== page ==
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Help Protect Endangered Bandicoots

by Conservation Volunteers Australia
Help Protect Endangered Bandicoots
Help Protect Endangered Bandicoots
Help Protect Endangered Bandicoots
Help Protect Endangered Bandicoots
Help Protect Endangered Bandicoots
Help Protect Endangered Bandicoots
Help Protect Endangered Bandicoots
Help Protect Endangered Bandicoots
Nov 14, 2013

Eastern Barred Bandicoot program: Home is where the park is!

Endangered Eastern Barred Bandicoot
Endangered Eastern Barred Bandicoot

Conservation Volunteers Australia’s Project Officer, Travis Scicchitano, is continuing his work with volunteers from across Australia and around the world on the Eastern Barred Bandicoots project at Woodlands, just outside Melbourne.

Travis says, “We’ve had another busy year at Woodlands Historic Park and the Eastern Barred Bandicoot program has reached news heights! Countless days have been put into preparing the site by enhancing and upgrading the existing fence. Daily patrols around the 7 kilometre fence have been a priority as keeping the foxes out is now vital. Volunteers have achieved approximately 3,000kms of fence patrolling so far - this is the same distance from Melbourne to Cairns! Our volunteers have also removed around 100 hectares of noxious woody weeds, and 9,000 grasslands plants have been planted to create a brand new nest area for the bandicoots.”

Due to all of this hard work, Woodlands now has a total of 42 Eastern Barred Bandicoots calling it home. According to Travis, “The great news is that we have trapped 27 individuals since the first release period and their health is looking good. We’ve seen positive weight gain and retention and no major injuries except for the males who are fighting each other for breeding mates - this is a positive and natural injury! We are also finding evidence of the animals moving throughout the park setting up home, with the most positive sign being they have been very busy breeding! Nearly all females are carrying pouch young so in the next few months we hope to catch our first new animals bred here on site.”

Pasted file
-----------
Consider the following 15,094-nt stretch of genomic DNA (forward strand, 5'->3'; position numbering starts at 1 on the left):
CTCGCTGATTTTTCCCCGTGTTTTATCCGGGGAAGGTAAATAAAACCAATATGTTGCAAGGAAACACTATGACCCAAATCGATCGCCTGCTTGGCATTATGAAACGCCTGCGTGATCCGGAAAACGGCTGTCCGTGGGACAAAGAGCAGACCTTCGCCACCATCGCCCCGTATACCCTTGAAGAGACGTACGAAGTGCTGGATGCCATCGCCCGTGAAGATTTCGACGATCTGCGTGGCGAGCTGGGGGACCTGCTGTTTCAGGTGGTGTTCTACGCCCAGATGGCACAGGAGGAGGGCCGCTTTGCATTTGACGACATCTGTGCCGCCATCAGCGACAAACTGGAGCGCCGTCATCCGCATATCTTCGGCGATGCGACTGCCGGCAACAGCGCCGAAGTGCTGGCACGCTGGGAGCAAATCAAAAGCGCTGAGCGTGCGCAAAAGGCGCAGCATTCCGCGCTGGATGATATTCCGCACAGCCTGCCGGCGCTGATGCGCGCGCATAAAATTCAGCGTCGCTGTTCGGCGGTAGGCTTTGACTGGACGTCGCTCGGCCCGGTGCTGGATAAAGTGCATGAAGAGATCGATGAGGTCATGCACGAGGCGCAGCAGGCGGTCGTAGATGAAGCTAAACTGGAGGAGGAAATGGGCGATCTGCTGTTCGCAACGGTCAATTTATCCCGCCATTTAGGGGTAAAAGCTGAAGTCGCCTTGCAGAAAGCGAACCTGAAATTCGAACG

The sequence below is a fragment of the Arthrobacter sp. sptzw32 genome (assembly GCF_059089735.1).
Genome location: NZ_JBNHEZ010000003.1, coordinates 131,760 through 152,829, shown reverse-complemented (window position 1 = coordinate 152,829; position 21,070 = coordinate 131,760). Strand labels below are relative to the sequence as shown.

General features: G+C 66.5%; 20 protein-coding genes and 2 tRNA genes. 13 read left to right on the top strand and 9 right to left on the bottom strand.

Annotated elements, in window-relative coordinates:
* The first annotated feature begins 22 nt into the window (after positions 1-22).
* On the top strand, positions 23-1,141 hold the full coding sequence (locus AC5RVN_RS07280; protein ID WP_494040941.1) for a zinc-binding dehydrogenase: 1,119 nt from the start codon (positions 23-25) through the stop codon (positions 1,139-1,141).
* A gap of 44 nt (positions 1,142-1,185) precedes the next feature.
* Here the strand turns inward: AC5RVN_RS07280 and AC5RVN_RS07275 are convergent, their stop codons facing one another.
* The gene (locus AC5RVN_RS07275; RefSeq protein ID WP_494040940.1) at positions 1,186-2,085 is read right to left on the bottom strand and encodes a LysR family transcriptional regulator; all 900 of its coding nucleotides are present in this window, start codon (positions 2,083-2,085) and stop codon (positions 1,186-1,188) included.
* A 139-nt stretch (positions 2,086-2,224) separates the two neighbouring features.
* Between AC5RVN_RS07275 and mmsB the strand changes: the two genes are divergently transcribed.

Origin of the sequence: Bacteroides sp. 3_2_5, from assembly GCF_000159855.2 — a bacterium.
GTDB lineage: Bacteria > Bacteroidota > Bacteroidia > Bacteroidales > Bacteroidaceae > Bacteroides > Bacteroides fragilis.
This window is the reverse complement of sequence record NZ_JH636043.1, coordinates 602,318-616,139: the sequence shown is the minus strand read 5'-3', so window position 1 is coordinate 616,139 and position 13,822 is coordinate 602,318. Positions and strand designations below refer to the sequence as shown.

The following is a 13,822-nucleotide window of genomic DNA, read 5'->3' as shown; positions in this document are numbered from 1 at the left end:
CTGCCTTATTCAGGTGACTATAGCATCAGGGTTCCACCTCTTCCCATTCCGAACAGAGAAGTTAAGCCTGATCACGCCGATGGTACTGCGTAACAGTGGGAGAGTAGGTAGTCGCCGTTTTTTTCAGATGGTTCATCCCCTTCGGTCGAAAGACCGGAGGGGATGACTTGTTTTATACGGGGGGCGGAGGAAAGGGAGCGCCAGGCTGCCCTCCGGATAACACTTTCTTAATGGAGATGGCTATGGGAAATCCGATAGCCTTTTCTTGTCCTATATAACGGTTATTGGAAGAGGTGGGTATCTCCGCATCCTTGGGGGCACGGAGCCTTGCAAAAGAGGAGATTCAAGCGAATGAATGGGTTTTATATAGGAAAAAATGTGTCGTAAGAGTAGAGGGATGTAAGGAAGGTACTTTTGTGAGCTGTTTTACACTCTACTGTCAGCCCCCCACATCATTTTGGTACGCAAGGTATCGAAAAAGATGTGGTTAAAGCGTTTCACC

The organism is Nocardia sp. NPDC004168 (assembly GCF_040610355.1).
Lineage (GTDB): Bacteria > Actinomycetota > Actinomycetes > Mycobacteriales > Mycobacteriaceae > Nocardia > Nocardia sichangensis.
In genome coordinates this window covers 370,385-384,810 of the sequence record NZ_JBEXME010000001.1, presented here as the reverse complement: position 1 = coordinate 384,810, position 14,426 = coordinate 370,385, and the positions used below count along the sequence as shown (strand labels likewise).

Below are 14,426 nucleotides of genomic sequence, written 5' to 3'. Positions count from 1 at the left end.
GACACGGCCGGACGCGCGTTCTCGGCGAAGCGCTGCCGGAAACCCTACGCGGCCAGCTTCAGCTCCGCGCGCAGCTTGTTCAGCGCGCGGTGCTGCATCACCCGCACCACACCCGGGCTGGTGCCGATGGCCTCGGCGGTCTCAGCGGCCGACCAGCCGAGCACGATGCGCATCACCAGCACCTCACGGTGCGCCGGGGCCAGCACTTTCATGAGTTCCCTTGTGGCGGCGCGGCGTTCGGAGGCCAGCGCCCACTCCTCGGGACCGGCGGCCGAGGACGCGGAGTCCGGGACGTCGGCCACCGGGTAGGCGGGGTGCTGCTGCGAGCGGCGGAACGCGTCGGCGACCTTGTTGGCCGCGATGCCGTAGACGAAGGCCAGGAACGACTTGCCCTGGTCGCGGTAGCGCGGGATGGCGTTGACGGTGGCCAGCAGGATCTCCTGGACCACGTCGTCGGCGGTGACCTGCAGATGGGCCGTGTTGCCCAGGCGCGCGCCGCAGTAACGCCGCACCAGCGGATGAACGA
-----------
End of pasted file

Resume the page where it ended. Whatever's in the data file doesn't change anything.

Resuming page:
Volunteers on the site have been delighted to see their efforts paying off.  Even though we can’t see the bandicoots during the day because they are nocturnal, there is plenty of evidence on the ground. Fresh digs can be seen where they have been busily looking for insects to eat. Over 400 volunteer days have been put into the project in the past year. Travis comments that the volunteers have done an outstanding job so far: “We would like to thank them immensely for their incredible enthusiasm, dedication and hard work.  Without their help, we would still be a long way off having bandicoots roaming free in the park – it’s a great result so far to have reached the breeding stage. With only around 400 bandicoots left in existence, things are really looking up as we hope to double the current population.”

We still need your support as ongoing fence upgrades are vital and many other aspects of this program continually present challenges.  But together we can make a difference and this animal will continue to re-establish itself back into the wild.

Our sincere thanks to you for supporting and donating to our Eastern Barred Bandicoot project so far. Your contribution ensures these important conservation efforts continue and that the Eastern Barred Bandicoot will have a Wild Future!

Fresh digs - I can see where u have been eating!
Fresh digs - I can see where u have been eating!
I want out after having my health check!
I want out after having my health check!
Planting important habitat at Woodlands
Planting important habitat at Woodlands

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Organization Information

Conservation Volunteers Australia

Location: Mount Pleasant, Victoria - Australia
Website:
Project Leader:
Madeline Townsend
Mt Helen, Vic Australia
$7,254 raised of $25,000 goal
 
170 donations
$17,746 to go
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